House Wisely Overrides Veto on Funding Formula Cap
Yesterday, the Missouri house voted 113-43 to override Gov. Nixon’s veto of SB 586, which reinstates a 5% cap on the growth of the foundation formula target for education spending in the state. This follows the Senate’s 25-7 override vote on the same measure. To borrow from Martha Stewart: this is a good thing.
When Missouri’s funding formula was rewritten in 2005, lawmakers prudently placed a limit on just how much the state’s obligation to fund education could grow from year to year. In 2009, believing gambling tax revenue was going to flush the system full of cash, lawmakers removed the cap, and the amount has grown and grown to an absurd degree. This year, the formula required almost $500 million more than the state was willing to pay.
My colleague James Shuls has been all over this issue for years. As he wrote recently:
When I make a payment on my credit card debt, the next month’s payment is lower. However, when lawmakers increase funding for the foundation formula, it triggers an increase in the funding that will be required for the next go-round. This occurs because the formula is updated bi-annually based on how much a select group of districts spend per pupil. The legislature gives districts more money, the formula gets recalculated based on this new spending, and the target moves ever upward.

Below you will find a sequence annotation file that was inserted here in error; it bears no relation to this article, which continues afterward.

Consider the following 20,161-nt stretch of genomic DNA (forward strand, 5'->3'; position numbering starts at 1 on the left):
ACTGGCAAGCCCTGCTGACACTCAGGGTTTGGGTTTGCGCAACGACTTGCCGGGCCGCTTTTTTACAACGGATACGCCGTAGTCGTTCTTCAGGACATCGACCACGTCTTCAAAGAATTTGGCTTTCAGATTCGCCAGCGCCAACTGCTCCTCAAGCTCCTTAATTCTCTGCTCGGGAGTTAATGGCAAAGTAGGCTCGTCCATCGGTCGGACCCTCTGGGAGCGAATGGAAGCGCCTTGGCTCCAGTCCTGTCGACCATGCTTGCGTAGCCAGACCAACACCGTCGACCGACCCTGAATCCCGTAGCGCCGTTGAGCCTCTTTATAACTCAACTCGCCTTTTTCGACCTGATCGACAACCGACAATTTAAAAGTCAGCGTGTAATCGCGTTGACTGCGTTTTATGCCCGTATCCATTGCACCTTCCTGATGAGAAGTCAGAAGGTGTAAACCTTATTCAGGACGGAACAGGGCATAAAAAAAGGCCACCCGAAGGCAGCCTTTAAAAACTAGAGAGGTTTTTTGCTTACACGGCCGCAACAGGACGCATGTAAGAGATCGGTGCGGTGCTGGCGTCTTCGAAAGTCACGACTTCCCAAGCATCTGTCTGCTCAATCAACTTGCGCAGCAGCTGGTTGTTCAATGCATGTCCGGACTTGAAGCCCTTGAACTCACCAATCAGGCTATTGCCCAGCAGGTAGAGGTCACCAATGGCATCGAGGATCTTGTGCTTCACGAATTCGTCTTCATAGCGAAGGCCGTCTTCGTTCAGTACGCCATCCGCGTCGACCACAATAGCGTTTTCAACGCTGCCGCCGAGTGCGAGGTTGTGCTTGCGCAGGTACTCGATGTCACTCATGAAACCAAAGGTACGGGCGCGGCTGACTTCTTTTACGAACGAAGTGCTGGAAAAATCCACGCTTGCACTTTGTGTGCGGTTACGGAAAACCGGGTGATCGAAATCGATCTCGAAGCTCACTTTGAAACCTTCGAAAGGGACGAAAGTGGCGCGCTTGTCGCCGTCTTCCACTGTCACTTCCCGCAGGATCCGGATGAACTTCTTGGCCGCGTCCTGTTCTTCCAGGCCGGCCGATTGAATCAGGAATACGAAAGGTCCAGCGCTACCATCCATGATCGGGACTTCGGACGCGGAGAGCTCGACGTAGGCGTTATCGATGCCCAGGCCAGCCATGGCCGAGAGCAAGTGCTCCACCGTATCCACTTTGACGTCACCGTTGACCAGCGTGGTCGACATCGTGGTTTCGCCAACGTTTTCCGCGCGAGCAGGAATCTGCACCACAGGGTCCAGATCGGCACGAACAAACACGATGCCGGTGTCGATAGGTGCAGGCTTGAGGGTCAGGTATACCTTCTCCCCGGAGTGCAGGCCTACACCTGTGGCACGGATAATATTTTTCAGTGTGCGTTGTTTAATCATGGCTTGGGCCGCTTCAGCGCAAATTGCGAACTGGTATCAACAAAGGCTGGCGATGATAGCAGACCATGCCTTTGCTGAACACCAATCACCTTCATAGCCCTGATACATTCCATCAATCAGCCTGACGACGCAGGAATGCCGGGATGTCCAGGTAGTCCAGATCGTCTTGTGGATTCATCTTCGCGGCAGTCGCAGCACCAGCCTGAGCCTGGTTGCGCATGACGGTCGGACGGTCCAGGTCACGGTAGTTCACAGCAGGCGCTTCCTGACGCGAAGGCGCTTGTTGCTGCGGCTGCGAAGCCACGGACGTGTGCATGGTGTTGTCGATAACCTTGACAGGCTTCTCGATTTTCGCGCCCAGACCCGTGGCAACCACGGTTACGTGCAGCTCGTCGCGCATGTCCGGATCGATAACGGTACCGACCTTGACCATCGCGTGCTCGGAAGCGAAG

We have created a vicious circle in which more spending begets more spending.
Now, the legislature is considering reinstating the five-percent cap. This would not necessarily fix the perpetually increasing funding cycle, but it would slow it down. It would make it more feasible for lawmakers to fully fund the foundation formula.
Ending the vicious cycle is a great first step. Here’s hoping this turns the legislature’s attention to broader issues of education reform, like the ones we outlined in 20 for 2020.